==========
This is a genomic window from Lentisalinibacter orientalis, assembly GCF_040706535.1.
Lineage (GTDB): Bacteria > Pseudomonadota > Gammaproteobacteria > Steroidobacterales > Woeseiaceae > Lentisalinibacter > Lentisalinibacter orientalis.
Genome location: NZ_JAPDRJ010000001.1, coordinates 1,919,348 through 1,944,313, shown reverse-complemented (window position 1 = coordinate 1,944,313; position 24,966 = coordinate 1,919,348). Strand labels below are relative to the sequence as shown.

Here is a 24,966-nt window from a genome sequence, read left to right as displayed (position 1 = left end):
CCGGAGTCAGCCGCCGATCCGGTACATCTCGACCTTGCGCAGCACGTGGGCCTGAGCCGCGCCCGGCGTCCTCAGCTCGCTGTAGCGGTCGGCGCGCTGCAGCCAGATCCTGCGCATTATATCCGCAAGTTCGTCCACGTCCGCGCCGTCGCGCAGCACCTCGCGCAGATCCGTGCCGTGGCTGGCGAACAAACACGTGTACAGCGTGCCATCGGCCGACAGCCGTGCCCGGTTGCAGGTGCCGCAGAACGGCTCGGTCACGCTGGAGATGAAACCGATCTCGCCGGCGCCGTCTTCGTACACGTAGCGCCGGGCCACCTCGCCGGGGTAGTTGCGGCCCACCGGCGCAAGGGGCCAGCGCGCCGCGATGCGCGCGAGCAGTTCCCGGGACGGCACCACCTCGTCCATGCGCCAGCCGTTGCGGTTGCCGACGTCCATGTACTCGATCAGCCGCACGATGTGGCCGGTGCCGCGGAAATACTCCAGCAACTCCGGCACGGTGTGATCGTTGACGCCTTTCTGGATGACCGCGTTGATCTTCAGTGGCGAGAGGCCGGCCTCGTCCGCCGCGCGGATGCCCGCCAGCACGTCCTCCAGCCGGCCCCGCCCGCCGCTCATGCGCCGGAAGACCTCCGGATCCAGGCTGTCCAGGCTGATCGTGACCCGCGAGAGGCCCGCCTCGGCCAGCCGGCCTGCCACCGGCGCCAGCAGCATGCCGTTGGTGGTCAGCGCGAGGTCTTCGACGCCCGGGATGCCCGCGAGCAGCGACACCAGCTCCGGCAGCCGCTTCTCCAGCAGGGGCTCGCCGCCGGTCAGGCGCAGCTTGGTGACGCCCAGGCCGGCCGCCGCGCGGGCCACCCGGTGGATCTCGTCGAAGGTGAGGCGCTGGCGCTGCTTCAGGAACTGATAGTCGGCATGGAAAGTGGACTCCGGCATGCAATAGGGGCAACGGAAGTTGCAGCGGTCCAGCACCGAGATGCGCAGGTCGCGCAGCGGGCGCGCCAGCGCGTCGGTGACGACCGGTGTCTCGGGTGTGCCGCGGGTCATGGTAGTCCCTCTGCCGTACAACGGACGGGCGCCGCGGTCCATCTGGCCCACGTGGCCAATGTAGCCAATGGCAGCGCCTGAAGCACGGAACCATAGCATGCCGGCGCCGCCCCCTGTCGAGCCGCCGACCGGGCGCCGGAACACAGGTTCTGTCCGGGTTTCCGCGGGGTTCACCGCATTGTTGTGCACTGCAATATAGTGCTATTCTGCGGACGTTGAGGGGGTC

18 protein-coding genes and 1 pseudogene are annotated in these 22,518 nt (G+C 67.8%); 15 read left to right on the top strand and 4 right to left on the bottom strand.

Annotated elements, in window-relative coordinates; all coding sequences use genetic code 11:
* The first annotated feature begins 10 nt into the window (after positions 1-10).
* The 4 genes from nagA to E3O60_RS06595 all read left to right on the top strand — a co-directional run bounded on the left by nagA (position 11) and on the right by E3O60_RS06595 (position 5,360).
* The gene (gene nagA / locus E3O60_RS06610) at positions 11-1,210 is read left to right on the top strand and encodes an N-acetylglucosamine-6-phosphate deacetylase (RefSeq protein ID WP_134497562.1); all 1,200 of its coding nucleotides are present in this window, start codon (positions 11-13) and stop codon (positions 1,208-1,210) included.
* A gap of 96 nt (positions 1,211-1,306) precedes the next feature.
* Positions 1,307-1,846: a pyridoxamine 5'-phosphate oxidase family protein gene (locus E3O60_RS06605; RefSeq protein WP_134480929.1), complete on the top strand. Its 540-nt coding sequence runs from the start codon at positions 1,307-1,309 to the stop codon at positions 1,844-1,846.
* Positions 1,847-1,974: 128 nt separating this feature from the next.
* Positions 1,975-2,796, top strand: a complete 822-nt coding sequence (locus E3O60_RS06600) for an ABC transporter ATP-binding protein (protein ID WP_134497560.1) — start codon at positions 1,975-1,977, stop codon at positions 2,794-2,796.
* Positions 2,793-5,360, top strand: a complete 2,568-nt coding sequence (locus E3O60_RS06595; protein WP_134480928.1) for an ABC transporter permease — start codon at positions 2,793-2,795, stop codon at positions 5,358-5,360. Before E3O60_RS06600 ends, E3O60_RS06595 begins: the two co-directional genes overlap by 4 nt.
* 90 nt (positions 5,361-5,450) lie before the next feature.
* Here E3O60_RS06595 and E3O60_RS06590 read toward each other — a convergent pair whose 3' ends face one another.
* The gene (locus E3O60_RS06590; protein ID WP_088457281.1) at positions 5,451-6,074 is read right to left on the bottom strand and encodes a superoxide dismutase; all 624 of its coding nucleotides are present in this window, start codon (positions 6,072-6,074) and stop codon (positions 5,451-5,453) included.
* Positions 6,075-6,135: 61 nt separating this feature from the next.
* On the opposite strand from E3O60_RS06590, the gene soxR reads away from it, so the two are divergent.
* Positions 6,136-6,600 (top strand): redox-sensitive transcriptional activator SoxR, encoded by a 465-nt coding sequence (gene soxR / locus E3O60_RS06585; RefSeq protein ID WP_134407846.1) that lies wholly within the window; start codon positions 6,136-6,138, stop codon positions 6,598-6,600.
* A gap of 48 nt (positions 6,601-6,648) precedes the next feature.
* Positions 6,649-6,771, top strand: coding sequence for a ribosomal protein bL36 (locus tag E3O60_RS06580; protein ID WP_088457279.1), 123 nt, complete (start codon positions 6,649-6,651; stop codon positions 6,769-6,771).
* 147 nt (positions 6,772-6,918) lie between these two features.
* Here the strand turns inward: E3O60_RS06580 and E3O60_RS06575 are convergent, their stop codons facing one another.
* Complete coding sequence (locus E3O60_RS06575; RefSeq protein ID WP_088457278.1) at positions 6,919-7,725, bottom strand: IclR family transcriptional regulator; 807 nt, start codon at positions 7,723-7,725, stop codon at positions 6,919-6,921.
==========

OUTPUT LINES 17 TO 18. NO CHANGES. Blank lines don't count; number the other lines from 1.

* Here E3O60_RS06595 and E3O60_RS06590 read toward each other — a convergent pair whose 3' ends face one another.
* The gene (locus E3O60_RS06590; protein ID WP_088457281.1) at positions 5,451-6,074 is read right to left on the bottom strand and encodes a superoxide dismutase; all 624 of its coding nucleotides are present in this window, start codon (positions 6,072-6,074) and stop codon (positions 5,451-5,453) included.